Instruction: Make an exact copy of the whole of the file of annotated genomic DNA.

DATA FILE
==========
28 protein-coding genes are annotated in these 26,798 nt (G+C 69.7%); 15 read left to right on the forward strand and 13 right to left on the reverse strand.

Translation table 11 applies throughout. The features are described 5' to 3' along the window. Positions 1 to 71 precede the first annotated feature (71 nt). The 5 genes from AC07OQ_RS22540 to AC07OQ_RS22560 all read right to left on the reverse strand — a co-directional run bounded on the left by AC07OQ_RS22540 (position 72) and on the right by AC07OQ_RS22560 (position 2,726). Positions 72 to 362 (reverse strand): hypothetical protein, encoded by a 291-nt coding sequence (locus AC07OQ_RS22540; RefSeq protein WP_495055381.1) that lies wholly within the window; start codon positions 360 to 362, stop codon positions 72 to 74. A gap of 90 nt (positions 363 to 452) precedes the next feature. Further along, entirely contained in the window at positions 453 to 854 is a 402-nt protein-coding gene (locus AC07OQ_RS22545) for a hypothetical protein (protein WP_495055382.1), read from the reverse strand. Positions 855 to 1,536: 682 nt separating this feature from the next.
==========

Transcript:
28 protein-coding genes are annotated in these 26,798 nt (G+C 69.7%); 15 read left to right on the forward strand and 13 right to left on the reverse strand.

Translation table 11 applies throughout. The features are described 5' to 3' along the window. Positions 1 to 71 precede the first annotated feature (71 nt). The 5 genes from AC07OQ_RS22540 to AC07OQ_RS22560 all read right to left on the reverse strand — a co-directional run bounded on the left by AC07OQ_RS22540 (position 72) and on the right by AC07OQ_RS22560 (position 2,726). Positions 72 to 362 (reverse strand): hypothetical protein, encoded by a 291-nt coding sequence (locus AC07OQ_RS22540; RefSeq protein WP_495055381.1) that lies wholly within the window; start codon positions 360 to 362, stop codon positions 72 to 74. A gap of 90 nt (positions 363 to 452) precedes the next feature. Further along, entirely contained in the window at positions 453 to 854 is a 402-nt protein-coding gene (locus AC07OQ_RS22545) for a hypothetical protein (protein WP_495055382.1), read from the reverse strand. Positions 855 to 1,536: 682 nt separating this feature from the next.